As the team’s lone captain and unequivocal leader, Nick Madrigal — along with coach Pat Casey — is the face of Oregon State baseball in 2018.
But a captain is only as good as his crew, a detail the reigning Pac-12 player of the year openly acknowledges at every opportunity.
“I’ve always wanted to be the leader,” Madrigal said Tuesday afternoon before the second-ranked Beavers headed to Surprise, Arizona, for Friday’s season-opening matchup with New Mexico. “I enjoy it, but this group really leads itself in a way.
“This team is very special with how many leaders it has.”
The abundance of leadership was apparent to Casey way back in the fall of 2016, months after OSU was curiously passed over for an NCAA tournament at-large berth. The snub provided boundless motivation for the Beavers, who surged to a school-record 56 wins while reaching the College World Series in 2017.
First baseman KJ Harrison, outfielder Christian Donahue and pitchers Jake Thompson and Max Engelbrekt are the only regulars who have moved on. The bulk of the team is back for another national title push, following Madrigal’s lead each day in practice.
“Nick Madrigal is our captain, he is the captain,” said Casey, who owns an overall record of 845-446-5 entering season No. 24 at OSU. “(Madrigal) is the guy, but we have leadership coming from many, many different places.”
OSU has a quartet of seniors — Jack Anderson, Kyle Nobach, Michael Gretler and Luke Heimlich — on the 2018 roster, matching the 2015 squad for the most in the past four seasons. All four senior leaders possess multiple years of starting experience.
Returning two-year starting shortstop Cadyn Grenier is also a leader, as is sophomore catcher Adley Rutschman, junior outfielder Trevor Larnach and junior pitchers Bryce Fehmel and Sam Tweedt.
“I feel like there is not just one leader in particular, besides Nick,” Fehmel said. “We are all coming together and we are all pushing each other to be better every single day, and it’s pretty special.”
Casey’s OSU teams have featured as many as five captains, but the coach prefers to have two.
A one-captain approach is new for the legendary skipper.
“Usually you have two but there were so many guys that could fill that role, and I mean so many guys,” Casey said. “So I just said ‘Nick, you’re our captain.’ And I think it’s good for Nick because he’s a quiet, humble human being.”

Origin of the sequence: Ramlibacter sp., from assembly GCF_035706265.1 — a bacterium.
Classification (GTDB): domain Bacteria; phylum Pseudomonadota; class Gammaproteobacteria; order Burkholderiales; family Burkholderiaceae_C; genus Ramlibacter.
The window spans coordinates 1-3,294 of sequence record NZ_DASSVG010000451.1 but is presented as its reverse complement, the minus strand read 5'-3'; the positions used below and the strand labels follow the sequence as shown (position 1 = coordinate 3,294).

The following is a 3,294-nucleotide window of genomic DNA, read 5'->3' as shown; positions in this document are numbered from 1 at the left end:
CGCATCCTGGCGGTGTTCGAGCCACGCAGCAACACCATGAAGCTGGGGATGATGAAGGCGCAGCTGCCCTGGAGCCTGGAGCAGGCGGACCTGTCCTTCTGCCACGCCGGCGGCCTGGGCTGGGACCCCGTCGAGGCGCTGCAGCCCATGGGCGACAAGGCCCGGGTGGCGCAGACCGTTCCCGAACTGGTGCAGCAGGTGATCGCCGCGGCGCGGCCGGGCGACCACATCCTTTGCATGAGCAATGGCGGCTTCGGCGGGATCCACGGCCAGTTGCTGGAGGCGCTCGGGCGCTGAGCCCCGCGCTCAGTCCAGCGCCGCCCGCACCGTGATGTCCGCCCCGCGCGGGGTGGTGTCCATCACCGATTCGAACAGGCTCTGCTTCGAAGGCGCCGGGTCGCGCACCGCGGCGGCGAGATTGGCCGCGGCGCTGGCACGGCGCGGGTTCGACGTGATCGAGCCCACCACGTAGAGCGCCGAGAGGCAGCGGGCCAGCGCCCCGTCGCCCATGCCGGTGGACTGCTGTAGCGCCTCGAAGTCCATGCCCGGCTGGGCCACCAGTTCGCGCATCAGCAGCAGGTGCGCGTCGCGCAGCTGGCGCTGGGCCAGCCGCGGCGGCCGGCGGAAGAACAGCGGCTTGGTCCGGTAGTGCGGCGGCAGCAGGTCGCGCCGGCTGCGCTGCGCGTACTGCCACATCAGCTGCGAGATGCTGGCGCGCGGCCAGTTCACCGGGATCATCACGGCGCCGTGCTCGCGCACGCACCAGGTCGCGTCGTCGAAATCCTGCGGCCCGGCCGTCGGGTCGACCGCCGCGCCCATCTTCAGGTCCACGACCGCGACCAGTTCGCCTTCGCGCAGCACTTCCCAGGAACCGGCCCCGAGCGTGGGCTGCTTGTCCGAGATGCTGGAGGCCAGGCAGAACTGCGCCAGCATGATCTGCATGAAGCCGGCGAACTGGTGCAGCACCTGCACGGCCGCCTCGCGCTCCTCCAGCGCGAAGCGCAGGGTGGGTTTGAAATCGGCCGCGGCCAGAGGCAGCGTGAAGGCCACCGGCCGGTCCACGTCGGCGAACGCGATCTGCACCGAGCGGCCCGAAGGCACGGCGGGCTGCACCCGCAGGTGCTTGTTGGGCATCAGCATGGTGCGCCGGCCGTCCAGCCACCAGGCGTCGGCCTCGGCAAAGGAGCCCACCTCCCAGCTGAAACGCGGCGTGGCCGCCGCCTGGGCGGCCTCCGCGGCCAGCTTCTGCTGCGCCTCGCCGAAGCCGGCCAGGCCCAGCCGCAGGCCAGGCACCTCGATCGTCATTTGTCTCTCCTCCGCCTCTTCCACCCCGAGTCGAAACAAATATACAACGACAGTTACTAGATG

Madrigal was the Pac-12 freshman of the year in 2016 and was voted a team captain alongside Drew Rasmussen for the 2017 season.
The duo established a work ethic that became contagious throughout the locker room. OSU went on to capture the Pac-12 title en route to a 56-6 final record.
“Those are some top-notch leaders,” Larnach said of Madrigal and Rasmussen. “They know how to drive that mentality into us, they know how to bring a certain energy to each and every day. They were fantastic and really they led us all the way to Omaha.”
Rasmussen, a right-handed pitcher, was drafted 31st overall in June by the Tampa Bay Rays but didn’t sign a contract. He wound up having a second Tommy John surgery last summer and will not pitch in 2018.
Though not on the roster, Rasmussen remains in school and is often around the team. He was a spectator during Tuesday’s practice at Goss Stadium.
“(Rasmussen) running around the ballpark … just doing his deal, being around it a little bit and showing up and saying hi to guys is leadership in my mind,” Casey said. “I just think we have leadership in many different areas.”
It’s not uncommon for Casey to cede control of practices to Madrigal and the players.
Madrigal likes to think that the coaching staff establishes the general direction for each session, but it’s on the players to lead the way.
“I’ve always believed in that,” Madrigal said. “I always wanted to set a good example for my teammates and try to show up every single day, whether it’s a game or practice, and try to give it everything I have so it will spread to other guys.”
There’s no reason to quibble with the management strategy.
OSU’s players have taken control of the program, establishing a work ethic befitting of a national power.
“The coaches step in when they need to, but if we as players see something that needs to be fixed, we will take it upon ourselves to stop practice and take care of what needs to be taken care of,” Fehmel said.